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Higher Education: Two Perspectives

Higher Education: Two Perspectives

In April I’m giving a talk on higher education in Ukraine at the invitation of the State Department. I haven’t finished it yet, but I know my hosts hope I’ll talk about some of the strengths of American higher education that might help Ukrainian counterparts think about reform in a situation that apparently has not changed too much from Soviet days. So I’m encouraged to think about what American examples can contribute toward instilling critical thinking and a more global perspective, while also talking about roles American universities play in the wider community.

I can certainly think of some interesting things to point out. I’m always a bit cautious about too much self-praise, both because it risks slighting some harsher realities — we don’t, for example, do as well with critical thinking as we’d like to — and because, in terms of tactics, it can antagonize an audience appropriately skeptical about American bombast. So I’ll be careful and accurate, emphasizing some shared problems and certainly possibilities of collaboration around common goals.

But as I was thinking about the talk, and State Department encouragement, I was also amused by the contrast with some of the commonplaces of current internal American discourse — about how higher education must be substantially revamped, that it’s outdated, no longer doing the job, complacent and defensive.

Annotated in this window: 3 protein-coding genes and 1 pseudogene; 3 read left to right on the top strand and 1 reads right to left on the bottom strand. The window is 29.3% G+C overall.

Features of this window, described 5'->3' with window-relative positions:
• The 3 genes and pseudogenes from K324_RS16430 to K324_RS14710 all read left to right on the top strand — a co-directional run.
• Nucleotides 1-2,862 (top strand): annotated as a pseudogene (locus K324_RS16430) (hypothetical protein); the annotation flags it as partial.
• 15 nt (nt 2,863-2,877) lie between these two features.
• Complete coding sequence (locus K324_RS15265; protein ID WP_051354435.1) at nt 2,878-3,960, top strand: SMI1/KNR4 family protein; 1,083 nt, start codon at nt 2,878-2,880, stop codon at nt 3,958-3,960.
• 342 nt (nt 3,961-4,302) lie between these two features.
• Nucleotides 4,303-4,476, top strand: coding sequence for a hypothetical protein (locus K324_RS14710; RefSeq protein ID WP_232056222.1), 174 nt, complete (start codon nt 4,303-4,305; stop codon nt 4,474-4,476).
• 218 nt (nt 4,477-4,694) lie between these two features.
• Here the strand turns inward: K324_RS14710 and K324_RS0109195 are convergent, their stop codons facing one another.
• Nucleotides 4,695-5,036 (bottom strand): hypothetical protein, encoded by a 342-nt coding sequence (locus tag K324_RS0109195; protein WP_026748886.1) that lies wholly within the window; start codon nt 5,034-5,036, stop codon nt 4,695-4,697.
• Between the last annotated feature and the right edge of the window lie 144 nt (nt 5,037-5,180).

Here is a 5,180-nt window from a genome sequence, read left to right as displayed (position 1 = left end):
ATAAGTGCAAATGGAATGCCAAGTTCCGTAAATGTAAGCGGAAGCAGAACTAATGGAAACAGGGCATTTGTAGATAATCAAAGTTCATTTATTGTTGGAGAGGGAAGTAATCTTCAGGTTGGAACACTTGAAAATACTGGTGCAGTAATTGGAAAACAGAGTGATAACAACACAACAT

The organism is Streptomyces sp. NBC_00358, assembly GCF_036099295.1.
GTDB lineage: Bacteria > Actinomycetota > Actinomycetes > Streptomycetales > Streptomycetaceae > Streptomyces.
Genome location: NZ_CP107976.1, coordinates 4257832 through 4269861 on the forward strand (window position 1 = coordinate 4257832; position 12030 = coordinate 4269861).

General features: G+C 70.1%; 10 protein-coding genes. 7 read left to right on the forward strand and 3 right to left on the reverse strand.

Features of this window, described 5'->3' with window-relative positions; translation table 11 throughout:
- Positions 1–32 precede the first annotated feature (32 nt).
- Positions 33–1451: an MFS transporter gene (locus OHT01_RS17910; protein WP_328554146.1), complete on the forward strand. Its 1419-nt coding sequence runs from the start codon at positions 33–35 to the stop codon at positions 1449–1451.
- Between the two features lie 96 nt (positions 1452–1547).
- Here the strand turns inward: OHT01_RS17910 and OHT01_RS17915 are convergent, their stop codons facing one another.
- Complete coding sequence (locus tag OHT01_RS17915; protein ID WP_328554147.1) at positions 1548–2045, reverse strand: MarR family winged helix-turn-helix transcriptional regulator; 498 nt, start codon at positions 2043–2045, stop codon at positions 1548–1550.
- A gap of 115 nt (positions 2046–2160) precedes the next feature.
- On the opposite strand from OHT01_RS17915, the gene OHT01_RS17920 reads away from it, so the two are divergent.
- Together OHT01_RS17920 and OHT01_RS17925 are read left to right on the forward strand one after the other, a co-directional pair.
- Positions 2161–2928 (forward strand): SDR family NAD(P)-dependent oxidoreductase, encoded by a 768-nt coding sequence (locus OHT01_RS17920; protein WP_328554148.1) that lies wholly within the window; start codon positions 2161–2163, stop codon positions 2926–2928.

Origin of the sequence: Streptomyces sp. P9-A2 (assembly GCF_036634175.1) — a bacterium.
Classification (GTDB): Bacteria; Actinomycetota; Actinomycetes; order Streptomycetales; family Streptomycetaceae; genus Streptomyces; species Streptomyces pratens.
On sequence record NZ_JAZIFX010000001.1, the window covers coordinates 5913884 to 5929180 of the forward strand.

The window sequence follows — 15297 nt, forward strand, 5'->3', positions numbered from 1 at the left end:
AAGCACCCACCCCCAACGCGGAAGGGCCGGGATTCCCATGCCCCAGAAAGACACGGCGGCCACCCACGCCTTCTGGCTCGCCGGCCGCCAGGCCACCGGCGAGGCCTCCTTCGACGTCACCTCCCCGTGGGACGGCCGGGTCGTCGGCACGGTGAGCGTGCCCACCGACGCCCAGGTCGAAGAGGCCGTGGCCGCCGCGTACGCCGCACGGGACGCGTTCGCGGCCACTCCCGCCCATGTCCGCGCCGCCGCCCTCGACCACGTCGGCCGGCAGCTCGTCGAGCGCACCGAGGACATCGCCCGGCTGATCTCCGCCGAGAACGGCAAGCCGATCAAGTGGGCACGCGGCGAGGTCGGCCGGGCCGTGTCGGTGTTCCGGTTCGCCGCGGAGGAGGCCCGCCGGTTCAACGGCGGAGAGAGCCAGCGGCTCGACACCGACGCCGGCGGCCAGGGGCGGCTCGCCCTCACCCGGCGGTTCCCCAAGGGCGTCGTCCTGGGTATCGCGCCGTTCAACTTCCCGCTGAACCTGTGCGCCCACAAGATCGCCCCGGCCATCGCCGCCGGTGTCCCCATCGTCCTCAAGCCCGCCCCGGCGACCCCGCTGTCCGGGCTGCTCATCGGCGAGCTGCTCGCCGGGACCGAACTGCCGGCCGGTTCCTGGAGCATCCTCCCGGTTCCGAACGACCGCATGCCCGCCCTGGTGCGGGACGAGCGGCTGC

It’s obviously logically possible for an institution to be praiseworthy against foreign example, but still deficient by more demanding domestic criteria. But in fact, there’s no small tension between the continued high standing of American universities abroad and the rising tide of domestic discontent. It’s hard to have it both ways.

This is not to say that some of the domestic commentary is off the mark. We do need to work harder on problems like retention, where what was once acceptable no longer measures up. We do need to redouble efforts to realize some of our on-paper goals, as with critical thinking.

But it’s also probable that some of the current unease with higher education results from economic pressures and the even longer-term erosion of state budgets, which make so many people wish that we could find magic ways to deliver quality without the attendant cost (or maybe to diminish quality in favor of lower cost, without explicitly saying so). There are exigencies that may force change, but they don’t all relate to intrinsic deficiencies in higher ed itself.

Which means, finally, that we do need to be careful about throwing the baby out with the bath water. It’s easy for higher education spokespeople to sound whiny and defensive, but the probability is that we do actually have a pretty good product, which would be a shame to damage unduly. Else why can we be asked, with all due tact and modesty, to provide examples for others — by agencies of the same government that often seem eager to take us to task. The reality, at the least, is more complex than some of the gloomiest assessments suggest.